Feb 9, 2019
Based on John Patrick’s popular 1945 play, The Hasty Heart became a smash screen hit four years later – taking an already-Cold-War-weary public back to the waning days of a marginally less cynical conflict. Our characters are convalescing British Empire conscripts at a MASH unit in Burma – along with one gruff, pragmatic “Yank” (Reagan, dusting off his Brother Rat roommate persona). All of the acting accolades went to Richard Todd, as a singularly standoffish Scot, who refuses to reveal what’s under his kilt, but shows his ass anytime anyone tries to speak to him.
Only one member of our panel found the film (which takes a pretty unique approach to the “days are numbered” drama) particularly affecting, but everyone had something to say about it. The Gipper once again offers top-notch support to a star who is doing more of the obvious heavy lifting, effortlessly embodying the audience’s changing perspective on the damaged young man at the heart of the tale.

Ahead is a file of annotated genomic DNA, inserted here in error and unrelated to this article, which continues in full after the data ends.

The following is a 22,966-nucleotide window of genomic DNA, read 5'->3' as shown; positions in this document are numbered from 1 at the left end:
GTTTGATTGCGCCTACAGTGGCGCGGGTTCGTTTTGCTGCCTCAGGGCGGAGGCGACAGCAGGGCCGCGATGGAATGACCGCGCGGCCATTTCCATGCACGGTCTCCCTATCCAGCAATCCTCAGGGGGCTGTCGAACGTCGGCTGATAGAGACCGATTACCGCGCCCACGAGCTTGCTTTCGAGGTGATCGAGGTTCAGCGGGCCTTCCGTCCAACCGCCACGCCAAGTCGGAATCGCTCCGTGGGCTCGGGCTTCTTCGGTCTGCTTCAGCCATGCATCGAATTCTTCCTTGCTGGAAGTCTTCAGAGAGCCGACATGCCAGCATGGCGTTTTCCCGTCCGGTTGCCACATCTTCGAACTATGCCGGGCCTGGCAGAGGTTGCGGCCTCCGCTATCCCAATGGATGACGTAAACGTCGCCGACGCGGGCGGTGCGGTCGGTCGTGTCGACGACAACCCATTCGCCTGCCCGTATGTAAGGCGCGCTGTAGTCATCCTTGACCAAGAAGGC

The film displays the 1949 version of a “woke” attitude toward a Basuto soldier who is just part of the gang – but never gets a chance to speak (his lack of English becomes a key plot point toward the end). Nigerian actor Orlando Martins does what he can with the role, but the persistence of white supremacist attitudes in this undeniably “progressive” movie are agonizingly apparent.
On the other hand, the story absolutely leans into (and allows itself to depend upon) an insanely retrograde notion of Scottish national character as some unholy combination of the worst aspects of Scrooge McDuck, John Knox, and James Doohan’s Star Trek accent. It’s pretty close to miraculous that Todd was able to wring so much pathos out of such an inadequately conceived character. Of course, his jubilant post-conversion outburst against the world capitalist order went a long way with us.
Recorded in September 2018, on the eve of another grotesque municipal election in Toronto.
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